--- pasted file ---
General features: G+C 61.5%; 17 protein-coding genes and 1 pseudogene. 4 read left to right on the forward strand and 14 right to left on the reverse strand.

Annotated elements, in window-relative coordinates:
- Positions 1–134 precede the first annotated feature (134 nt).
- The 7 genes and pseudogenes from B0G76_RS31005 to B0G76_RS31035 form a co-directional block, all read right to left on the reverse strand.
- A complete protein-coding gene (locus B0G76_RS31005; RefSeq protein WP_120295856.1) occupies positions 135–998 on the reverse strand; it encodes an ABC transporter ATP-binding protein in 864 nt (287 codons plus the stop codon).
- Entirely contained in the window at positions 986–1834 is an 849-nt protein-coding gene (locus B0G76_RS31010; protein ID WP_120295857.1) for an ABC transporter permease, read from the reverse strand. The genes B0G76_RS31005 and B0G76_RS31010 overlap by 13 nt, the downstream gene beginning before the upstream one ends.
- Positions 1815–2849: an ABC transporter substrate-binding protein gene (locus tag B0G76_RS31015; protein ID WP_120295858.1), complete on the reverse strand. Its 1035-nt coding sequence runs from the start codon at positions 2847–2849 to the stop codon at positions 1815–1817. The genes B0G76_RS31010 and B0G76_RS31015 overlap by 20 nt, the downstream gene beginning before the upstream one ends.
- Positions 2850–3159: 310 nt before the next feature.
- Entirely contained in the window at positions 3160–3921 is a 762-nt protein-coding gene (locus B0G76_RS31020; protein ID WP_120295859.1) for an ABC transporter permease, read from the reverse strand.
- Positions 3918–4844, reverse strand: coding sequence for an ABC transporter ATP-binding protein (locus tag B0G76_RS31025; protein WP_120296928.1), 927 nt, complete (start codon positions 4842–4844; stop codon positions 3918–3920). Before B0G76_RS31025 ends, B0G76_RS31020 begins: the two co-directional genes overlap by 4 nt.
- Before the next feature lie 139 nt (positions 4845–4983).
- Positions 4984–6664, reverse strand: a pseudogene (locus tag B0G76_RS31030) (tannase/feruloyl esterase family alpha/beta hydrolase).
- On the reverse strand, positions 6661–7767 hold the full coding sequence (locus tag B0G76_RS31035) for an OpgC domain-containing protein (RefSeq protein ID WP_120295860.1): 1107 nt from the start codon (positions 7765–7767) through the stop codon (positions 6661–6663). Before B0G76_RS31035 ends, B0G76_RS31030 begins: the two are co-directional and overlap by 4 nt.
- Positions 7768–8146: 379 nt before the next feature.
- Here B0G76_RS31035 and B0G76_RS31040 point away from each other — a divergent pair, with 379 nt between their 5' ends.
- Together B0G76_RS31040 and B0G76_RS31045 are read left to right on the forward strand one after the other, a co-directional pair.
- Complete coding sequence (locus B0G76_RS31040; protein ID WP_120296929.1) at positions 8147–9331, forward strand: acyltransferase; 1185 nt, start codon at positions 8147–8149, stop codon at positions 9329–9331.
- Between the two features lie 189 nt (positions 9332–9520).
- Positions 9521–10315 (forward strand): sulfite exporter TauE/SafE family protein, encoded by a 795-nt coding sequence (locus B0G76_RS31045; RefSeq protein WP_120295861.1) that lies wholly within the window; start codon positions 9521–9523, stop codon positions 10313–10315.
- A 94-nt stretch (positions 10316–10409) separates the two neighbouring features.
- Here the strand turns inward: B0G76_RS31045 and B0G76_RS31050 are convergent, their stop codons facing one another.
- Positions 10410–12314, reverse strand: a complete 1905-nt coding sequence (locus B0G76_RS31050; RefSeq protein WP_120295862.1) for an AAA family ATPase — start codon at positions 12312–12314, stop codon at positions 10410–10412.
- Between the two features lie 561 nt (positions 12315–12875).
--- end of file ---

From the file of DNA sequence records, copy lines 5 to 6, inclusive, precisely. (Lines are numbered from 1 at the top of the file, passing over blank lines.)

- A complete protein-coding gene (locus B0G76_RS31005; RefSeq protein WP_120295856.1) occupies positions 135–998 on the reverse strand; it encodes an ABC transporter ATP-binding protein in 864 nt (287 codons plus the stop codon).
- Entirely contained in the window at positions 986–1834 is an 849-nt protein-coding gene (locus B0G76_RS31010; protein ID WP_120295857.1) for an ABC transporter permease, read from the reverse strand. The genes B0G76_RS31005 and B0G76_RS31010 overlap by 13 nt, the downstream gene beginning before the upstream one ends.